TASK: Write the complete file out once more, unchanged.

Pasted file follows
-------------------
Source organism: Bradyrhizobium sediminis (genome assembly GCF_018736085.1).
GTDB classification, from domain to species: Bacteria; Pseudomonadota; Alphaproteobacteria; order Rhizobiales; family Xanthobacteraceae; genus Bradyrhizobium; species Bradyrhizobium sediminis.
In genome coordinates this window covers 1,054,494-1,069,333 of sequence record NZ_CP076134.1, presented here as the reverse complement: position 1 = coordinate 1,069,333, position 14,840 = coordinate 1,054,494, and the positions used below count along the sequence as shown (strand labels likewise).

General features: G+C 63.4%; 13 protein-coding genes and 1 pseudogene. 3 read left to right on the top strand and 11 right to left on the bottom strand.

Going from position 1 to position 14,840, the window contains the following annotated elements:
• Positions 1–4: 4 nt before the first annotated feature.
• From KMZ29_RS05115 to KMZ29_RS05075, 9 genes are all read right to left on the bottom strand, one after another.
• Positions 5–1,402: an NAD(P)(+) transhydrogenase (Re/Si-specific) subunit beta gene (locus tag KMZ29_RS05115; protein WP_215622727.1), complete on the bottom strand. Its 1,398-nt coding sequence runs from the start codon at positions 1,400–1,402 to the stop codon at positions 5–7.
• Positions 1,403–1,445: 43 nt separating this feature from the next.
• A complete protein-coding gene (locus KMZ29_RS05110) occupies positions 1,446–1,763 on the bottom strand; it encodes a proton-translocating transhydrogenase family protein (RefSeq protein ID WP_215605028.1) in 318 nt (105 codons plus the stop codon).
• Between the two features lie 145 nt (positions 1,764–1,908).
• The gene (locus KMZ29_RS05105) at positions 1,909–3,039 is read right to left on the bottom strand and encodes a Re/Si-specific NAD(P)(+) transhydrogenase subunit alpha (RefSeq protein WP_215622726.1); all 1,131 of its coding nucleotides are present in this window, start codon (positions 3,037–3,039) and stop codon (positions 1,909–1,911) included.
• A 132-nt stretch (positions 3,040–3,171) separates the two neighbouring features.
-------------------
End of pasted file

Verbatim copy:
Source organism: Bradyrhizobium sediminis (genome assembly GCF_018736085.1).
GTDB classification, from domain to species: Bacteria; Pseudomonadota; Alphaproteobacteria; order Rhizobiales; family Xanthobacteraceae; genus Bradyrhizobium; species Bradyrhizobium sediminis.
In genome coordinates this window covers 1,054,494-1,069,333 of sequence record NZ_CP076134.1, presented here as the reverse complement: position 1 = coordinate 1,069,333, position 14,840 = coordinate 1,054,494, and the positions used below count along the sequence as shown (strand labels likewise).

General features: G+C 63.4%; 13 protein-coding genes and 1 pseudogene. 3 read left to right on the top strand and 11 right to left on the bottom strand.

Going from position 1 to position 14,840, the window contains the following annotated elements:
• Positions 1–4: 4 nt before the first annotated feature.
• From KMZ29_RS05115 to KMZ29_RS05075, 9 genes are all read right to left on the bottom strand, one after another.
• Positions 5–1,402: an NAD(P)(+) transhydrogenase (Re/Si-specific) subunit beta gene (locus tag KMZ29_RS05115; protein WP_215622727.1), complete on the bottom strand. Its 1,398-nt coding sequence runs from the start codon at positions 1,400–1,402 to the stop codon at positions 5–7.
• Positions 1,403–1,445: 43 nt separating this feature from the next.
• A complete protein-coding gene (locus KMZ29_RS05110) occupies positions 1,446–1,763 on the bottom strand; it encodes a proton-translocating transhydrogenase family protein (RefSeq protein ID WP_215605028.1) in 318 nt (105 codons plus the stop codon).
• Between the two features lie 145 nt (positions 1,764–1,908).
• The gene (locus KMZ29_RS05105) at positions 1,909–3,039 is read right to left on the bottom strand and encodes a Re/Si-specific NAD(P)(+) transhydrogenase subunit alpha (RefSeq protein WP_215622726.1); all 1,131 of its coding nucleotides are present in this window, start codon (positions 3,037–3,039) and stop codon (positions 1,909–1,911) included.
• A 132-nt stretch (positions 3,040–3,171) separates the two neighbouring features.